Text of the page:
• WisdomLover

    I think the main thing that most theories get wrong is who the wronged party is that Christ’s death makes right.

    It’s not the Devil. He has no more right to me because of my sin than an abductor has to his abductees, even if the abduction could only occur because the abductee was acting wickedly.

    And it’s not my neighbor. He’s as bad as I am.

    It is God, and only God, who has some claim against me because of my sin.

    Any theory of the atonement that doesn’t take that into account (and I think that’s all of them except for the satisfaction or substitution theories) is a failure.

  • WisdomLover

    “his death was not willed by God”

    Why did it happen then?

  • Etranger

    I think many people realize there is no need to believe in Christ and everything that comes along with the mythology. When I left organized religion, I tried to still retain, or later in life come back to, a belief in Christ. It was not necessary. I knew how to lead a good, moral, ethical life without having to believe in a “savior”.

  • Carla Dietz

    On the PSA discussion, the point of Matthew’s essay isn’t whether or not Jesus accepted his own death as a blood sacrifice for all the rest of us sinners nor that God created and specifically sent him to be slaughtered (which Ralph thinks is foretold by Isaiah 53.) The point is that this view of Christ and Christianity is a turn off. Clearly it should be a turn off because it is violent, brutal and sorta negates the whole forgiveness message. If we are to love and forgive our fellow human beings, as a major precept from the mouth of Jesus and before, then why do we have to kill off someone to make that stick? Makes no sense.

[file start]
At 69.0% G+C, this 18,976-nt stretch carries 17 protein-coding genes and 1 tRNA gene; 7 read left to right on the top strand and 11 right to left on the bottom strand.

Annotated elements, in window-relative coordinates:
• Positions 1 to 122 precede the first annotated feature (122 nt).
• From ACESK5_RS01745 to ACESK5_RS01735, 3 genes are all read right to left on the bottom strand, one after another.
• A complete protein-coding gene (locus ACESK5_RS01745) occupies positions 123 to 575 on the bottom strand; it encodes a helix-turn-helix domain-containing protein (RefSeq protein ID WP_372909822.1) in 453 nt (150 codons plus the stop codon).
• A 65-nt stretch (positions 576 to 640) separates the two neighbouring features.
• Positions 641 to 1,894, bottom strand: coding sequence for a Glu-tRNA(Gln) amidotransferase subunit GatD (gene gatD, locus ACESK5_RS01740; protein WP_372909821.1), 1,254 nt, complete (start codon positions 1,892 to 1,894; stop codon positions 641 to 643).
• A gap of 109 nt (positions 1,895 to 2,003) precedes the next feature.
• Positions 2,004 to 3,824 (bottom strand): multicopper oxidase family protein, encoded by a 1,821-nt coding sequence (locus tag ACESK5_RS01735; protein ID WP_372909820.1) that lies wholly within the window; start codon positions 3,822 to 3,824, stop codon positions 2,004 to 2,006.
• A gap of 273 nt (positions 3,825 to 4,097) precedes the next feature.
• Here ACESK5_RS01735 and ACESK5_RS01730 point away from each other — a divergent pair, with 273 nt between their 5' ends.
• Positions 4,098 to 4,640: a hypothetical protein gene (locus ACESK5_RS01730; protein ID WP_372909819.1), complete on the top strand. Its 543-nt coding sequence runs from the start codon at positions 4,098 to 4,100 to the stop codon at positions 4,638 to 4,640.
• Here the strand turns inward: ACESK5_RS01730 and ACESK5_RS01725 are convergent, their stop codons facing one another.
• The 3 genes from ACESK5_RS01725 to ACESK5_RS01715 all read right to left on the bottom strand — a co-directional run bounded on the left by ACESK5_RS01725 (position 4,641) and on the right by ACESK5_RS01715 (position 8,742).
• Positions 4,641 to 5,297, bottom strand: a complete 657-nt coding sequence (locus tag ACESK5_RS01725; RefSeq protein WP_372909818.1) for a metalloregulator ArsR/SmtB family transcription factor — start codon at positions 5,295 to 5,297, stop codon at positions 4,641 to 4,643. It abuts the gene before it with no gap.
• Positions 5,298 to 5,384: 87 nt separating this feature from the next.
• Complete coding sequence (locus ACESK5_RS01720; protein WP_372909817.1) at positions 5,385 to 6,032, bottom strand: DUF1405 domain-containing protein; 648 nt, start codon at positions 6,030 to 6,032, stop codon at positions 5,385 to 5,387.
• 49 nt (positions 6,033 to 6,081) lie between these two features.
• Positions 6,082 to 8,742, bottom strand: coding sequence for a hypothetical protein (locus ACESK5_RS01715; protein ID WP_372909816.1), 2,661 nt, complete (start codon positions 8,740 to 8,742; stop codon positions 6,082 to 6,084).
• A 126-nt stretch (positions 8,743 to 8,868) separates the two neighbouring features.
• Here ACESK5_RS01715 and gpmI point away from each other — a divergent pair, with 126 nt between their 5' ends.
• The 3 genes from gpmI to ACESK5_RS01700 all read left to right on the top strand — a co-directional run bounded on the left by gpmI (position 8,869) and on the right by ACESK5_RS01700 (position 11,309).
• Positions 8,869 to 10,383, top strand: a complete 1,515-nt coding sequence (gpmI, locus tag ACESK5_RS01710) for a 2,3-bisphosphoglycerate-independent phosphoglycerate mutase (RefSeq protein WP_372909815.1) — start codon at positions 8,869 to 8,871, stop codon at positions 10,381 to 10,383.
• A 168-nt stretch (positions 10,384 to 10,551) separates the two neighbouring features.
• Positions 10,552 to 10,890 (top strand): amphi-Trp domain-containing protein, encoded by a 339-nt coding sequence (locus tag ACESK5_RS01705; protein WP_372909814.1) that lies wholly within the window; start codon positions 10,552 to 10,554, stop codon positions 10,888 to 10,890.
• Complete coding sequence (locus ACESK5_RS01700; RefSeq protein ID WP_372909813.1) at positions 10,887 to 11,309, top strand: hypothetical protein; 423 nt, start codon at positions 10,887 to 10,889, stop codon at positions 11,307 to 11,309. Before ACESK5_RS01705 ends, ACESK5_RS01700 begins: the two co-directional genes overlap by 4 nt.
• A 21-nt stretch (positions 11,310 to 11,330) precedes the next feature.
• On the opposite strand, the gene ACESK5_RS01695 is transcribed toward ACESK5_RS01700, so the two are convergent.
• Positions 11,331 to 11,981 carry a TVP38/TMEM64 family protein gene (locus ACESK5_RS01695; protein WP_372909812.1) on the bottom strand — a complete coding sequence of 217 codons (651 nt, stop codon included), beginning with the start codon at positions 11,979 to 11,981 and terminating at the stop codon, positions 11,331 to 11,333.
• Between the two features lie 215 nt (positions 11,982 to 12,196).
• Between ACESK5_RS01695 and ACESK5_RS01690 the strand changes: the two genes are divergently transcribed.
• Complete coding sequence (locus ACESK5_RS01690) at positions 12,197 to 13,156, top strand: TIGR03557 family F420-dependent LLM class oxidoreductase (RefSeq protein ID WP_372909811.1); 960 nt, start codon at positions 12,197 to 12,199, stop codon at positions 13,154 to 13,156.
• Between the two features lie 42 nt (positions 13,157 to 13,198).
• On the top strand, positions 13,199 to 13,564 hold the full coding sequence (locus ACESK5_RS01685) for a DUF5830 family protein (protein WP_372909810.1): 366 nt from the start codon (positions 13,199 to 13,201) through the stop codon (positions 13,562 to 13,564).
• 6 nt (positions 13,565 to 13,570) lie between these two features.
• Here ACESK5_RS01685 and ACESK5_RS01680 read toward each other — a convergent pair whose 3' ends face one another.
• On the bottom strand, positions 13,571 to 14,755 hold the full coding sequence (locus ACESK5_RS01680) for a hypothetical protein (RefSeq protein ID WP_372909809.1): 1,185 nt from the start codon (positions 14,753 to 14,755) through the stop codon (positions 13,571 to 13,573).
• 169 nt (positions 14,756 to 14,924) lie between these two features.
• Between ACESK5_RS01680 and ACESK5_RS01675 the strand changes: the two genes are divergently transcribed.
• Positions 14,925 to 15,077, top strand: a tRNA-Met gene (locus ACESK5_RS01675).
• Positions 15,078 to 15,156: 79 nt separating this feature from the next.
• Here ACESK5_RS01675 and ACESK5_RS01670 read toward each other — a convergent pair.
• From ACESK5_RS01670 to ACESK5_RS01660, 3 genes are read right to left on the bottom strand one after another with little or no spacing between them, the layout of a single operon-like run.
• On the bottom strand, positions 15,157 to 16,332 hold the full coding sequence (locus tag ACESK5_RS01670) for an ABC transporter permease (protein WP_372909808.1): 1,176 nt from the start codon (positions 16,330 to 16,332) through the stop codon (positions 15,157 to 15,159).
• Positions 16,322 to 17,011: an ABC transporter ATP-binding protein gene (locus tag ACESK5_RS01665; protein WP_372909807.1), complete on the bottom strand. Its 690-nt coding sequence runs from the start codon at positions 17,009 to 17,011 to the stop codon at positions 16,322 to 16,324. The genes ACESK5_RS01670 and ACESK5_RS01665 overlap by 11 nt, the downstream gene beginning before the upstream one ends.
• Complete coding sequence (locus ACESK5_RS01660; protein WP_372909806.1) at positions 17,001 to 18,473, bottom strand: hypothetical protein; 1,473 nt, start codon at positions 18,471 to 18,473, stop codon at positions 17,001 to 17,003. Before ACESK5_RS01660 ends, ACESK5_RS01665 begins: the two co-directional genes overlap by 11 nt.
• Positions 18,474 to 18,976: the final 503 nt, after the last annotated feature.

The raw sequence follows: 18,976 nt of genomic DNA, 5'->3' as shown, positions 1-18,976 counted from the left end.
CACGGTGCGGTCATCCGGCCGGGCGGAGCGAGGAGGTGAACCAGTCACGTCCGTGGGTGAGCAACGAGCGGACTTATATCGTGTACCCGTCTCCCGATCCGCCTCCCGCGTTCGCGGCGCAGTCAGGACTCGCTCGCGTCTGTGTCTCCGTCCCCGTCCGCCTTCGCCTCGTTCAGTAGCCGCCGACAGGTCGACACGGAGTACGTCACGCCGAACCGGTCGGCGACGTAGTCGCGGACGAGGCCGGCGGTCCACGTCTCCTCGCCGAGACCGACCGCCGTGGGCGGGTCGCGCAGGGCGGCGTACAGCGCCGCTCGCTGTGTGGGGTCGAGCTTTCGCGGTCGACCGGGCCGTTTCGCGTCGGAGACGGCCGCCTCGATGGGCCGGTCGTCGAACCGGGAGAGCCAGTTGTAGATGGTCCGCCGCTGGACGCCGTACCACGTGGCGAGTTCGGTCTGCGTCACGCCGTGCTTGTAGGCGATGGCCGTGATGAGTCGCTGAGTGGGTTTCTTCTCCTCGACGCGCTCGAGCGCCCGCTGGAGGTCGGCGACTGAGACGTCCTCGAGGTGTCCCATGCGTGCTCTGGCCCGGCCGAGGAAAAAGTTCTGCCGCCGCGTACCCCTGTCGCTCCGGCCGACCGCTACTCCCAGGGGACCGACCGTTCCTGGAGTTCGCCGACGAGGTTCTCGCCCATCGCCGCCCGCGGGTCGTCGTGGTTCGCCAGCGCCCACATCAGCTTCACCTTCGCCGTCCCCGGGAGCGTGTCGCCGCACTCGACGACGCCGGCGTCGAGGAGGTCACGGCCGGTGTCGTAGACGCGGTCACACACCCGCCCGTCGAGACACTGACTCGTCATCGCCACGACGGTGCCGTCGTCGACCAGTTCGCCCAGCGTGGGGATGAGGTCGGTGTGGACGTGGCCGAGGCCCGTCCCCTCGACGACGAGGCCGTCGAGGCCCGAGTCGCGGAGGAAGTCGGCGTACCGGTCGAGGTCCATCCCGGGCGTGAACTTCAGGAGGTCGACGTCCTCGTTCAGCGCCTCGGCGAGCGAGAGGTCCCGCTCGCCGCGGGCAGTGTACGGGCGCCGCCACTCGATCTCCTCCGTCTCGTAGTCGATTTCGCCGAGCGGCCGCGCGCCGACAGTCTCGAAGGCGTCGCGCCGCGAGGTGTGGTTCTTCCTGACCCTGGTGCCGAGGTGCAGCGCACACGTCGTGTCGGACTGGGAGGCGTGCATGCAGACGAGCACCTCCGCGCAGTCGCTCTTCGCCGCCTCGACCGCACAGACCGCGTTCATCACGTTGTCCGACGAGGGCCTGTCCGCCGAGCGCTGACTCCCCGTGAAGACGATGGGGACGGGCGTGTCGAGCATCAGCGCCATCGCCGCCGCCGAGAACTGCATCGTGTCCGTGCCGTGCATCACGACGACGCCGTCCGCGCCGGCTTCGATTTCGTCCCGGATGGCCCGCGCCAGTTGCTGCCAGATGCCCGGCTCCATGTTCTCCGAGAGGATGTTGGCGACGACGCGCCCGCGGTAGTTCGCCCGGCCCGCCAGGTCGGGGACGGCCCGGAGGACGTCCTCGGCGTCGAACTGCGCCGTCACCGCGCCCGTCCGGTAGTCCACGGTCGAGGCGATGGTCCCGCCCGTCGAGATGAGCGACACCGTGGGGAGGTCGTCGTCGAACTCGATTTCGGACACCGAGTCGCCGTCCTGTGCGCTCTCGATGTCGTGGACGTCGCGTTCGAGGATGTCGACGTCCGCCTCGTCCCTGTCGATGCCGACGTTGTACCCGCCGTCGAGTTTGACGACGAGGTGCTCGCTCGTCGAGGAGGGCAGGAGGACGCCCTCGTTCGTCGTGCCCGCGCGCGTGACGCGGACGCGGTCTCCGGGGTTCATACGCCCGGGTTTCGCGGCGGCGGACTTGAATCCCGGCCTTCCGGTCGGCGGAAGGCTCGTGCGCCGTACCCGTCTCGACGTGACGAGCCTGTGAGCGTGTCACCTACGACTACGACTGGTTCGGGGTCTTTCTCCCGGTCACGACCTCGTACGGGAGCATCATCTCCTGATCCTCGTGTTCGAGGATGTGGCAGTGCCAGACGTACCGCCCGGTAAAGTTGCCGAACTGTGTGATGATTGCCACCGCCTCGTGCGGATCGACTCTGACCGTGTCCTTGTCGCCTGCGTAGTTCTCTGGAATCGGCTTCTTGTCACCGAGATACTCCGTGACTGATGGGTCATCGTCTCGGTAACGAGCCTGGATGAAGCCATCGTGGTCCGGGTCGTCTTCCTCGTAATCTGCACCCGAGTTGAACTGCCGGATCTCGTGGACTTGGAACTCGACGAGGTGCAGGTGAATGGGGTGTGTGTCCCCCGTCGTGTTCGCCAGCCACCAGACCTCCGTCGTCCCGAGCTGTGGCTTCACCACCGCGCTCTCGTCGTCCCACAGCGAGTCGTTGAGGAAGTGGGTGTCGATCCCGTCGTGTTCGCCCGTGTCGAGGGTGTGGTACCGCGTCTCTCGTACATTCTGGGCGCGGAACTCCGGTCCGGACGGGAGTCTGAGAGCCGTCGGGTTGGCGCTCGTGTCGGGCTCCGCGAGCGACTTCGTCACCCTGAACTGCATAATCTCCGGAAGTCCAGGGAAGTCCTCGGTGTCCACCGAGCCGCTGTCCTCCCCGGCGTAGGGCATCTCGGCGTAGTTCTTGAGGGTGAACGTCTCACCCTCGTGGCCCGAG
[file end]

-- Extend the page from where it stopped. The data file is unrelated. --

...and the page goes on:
• Matthew

    Great question WisdomLover.

    While reading the Johannine gospel account over Easter, I was drawn to the prophetic verses about this and that happening “so that the scripture would be fulfilled”. It then dawned on me that Jesus´ death had to have been willed by God if we are to believe the crucifixion was indeed a prophetic event.

    The fellow who posits this theory about no shedding of blood being necessary for the forgiveness of sins (and who also believes Jesus´ death was not willed by God the Father), basically said that although God the Father knew Jesus would die via crucifixion, and although the prophets of old spoke about it and events surrounding it, God the Father didn´t want this event to happen nor willed this event to happen. According to this source, the death of Jesus on the cross was the unfortunate event of human sin, with blood of course involved, but Jesus didn´t need to shed the blood in order to forgive — he simply said “Lord forgive them for they know not what they do”.

    I struggle greatly with PSA, but I´m not yet willing to write off that Jesus´ blood indeed made atonement for sins.


  • Here is my summary of 4 points he makes:

    1. Isaiah 53:4 – The MT can read “we ourselves considered him stricken, beaten by God and afflicted,” while the LXX can read ” we ourselves considered him to be in pain and in a plague and in oppression.” In other words, the LXX matches the MTs “beaten by God” with “and in a plague.”

    2. In 53:5, the MT can read “the punishment for our peace was upon him…” while the LXX can be translated “he became sick because of our sins; the pedagogy of our peace…” In other words, punishment is rendered “pedagogy.”

    3. In 53:6, the MT can read “the Lord has caused to light upon him the iniquity of all of us,” while the LXX can be translated “the Lord has delivered him over to our sins.” In other words, there is a reversal of the sacrificial mechanism. In the MT, it is God who punishes the SS because of our sin, in the LXX, God delivers the SS into our hands.